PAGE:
His words also acknowledge that this choice of subject matter is neither new nor to be eschewed. Many artists have employed this trope to investigate or confront larger issues: Chaïm Soutine’s Carcass of Beef, or Rembrandt van Rijn’s Slaughtered Ox, function both as still lives – though I might use the French term of nature morte, here – but also as metaphors, whether for religion, suffering, violence or our own ongoing obsession and repulsion with our own physicality.
Conary’s renderings of meat and flesh – like many of the artists whose works I’ve shared in this post – are inappropriately beautiful.
But that beauty is tendered by how it is often metaphor, as well. One of the works I share below by Ilya Mashkov, considering the date of its execution during the Russian Civil War, is a commentary that evokes the words of his contemporary, Boris Pasternak, where his character Zhivago, speaking to the local commissar (after examining a dying man) sardonically avers that “It isn’t typhus. It’s another disease we don’t have in Moscow…starvation.” Andres Serrano‘s Cabeza de Vaca references a Spanish ‘explorer’, presented as plunder instead of plunderer, and Mark Ryden’s Meat Dress offers something for us to visually consume that explores some of the same ideas as Jana Sterbak’s Vanitas: Flesh Dress for an Albino Anorectic (which I’ve written about before) but in a more palatable form, perhaps.
Two more artists to share, that expand the conversation around Scott Conary’s meat works (I want to type that as one word – meatworks – as that seems more viscerally appropriate): Victoria Reynolds‘ art also offers “an uneasy tension between the understanding of flesh as food, and our self-identification of it; her conflation of desire, mortality, viscerality, and the survival instinct is a powerful source of aesthetic fascination.” Kanevsky, on the other hand, is primarily a figurative artist, as an American with heavy Eastern European influences. When you look at more of his work, and his preference for nudes, you may be forgiven for thinking that the work below is just painting the interior, instead of the exterior, of his ‘models’….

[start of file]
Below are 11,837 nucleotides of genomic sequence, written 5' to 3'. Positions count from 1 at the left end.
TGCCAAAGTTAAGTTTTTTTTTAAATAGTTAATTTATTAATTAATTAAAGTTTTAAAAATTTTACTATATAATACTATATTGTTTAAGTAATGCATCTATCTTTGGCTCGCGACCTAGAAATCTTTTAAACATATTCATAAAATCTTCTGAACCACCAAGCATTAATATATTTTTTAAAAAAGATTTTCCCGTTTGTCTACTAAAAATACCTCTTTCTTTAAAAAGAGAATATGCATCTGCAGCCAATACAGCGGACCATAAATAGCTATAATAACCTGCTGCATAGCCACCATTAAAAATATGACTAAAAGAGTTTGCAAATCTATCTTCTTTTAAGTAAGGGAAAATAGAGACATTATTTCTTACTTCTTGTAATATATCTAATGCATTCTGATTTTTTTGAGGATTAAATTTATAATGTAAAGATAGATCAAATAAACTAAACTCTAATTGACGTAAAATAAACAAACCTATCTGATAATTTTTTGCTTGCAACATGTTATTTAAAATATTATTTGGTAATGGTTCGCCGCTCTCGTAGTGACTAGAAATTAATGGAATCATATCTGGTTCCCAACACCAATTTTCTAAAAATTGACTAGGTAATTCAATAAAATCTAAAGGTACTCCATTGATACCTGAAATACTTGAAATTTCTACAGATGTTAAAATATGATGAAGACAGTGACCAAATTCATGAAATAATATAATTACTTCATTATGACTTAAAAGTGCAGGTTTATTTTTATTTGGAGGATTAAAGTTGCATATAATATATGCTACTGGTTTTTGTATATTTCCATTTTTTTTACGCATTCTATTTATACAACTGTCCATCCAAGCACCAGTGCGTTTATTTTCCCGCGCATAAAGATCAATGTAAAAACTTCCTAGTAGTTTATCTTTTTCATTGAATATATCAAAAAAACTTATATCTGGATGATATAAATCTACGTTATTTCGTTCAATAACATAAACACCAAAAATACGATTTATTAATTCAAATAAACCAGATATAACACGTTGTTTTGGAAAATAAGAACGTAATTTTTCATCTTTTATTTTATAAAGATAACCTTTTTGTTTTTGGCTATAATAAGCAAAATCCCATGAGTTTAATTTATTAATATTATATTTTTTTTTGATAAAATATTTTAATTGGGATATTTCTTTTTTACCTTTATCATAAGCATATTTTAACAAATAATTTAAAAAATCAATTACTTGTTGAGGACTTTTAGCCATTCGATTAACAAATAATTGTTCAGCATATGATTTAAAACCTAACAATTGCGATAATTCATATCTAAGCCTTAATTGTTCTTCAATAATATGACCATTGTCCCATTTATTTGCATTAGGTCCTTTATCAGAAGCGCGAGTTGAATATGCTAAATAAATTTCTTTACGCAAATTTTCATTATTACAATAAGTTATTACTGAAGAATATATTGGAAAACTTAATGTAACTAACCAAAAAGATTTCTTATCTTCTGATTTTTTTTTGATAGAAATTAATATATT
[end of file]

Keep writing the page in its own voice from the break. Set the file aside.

More of Scott Conary’s work can be seen here and his IG can be found here. His practice – and choice of subject matter – is quite varied (I was simply seduced by his meat works, if you will, but I did consider using his interpretations of eggs as a basis for a curator’s pick, as well) and worth exploring.
~ Bart GazzolaRead More
Geoff Farnsworth | Frank Auerbach, 2021April 13, 2023
Geoff Farnsworth | Frank Auerbach, 2021
But this rigour could be seen as revolutionary, one requiring a major historical shift from an art of representation to one of presence, that is, the direct experience of the object standing before you.
Julian Bell, What is Painting? Representation and Modern Art
Let us begin with a disclaimer that is, in fact, a compliment. I am not featuring my friend and the fine painter Geoff Farnsworth’s work because he has painted me twice (he has rendered, wonderfully, in paint, a number of denizens of Niagara), nor because the most recent of these is almost perfect in capturing the moment and conversation we were having (he snapped a picture at that time) and the vagaries of my overly expressive face and demeanor. I won’t tell you what we were discussing at the time (along the road in Welland) but my unimpressed face in that work tells you all you truly need to know, of the moment.
Farnsworth has demonstrated that ability on numerous occasions, to not only bring a telling likeness of his subjects into his paintings, but also to seemingly embed an element of their personality, too. A fine painter who dances between figurative works and hints of abstraction with an affinity for colour that defines his art.
His portraits seem to coalesce from his thick, mucoid paint, with a figure emerging from his rich colours and almost sculptural application of his medium. The image vascillates between abstraction and representation, and in this work – as it is a portrait of the painter Frank Auerbach – that dialogue happens not just on the canvas but in the conversation around the choice of subject, and Auerbach’s own ideas regarding non representational and more ‘realist’ painting. But – somewhat in opposition to this idea, as all these things blend together like paint on a surface – I’ll return to Julian Bell, whom I cited at the beginning of this essay: ‘ — there was no prior context to the painting itself. The viewer’s eyes would submit, and the painting would act.’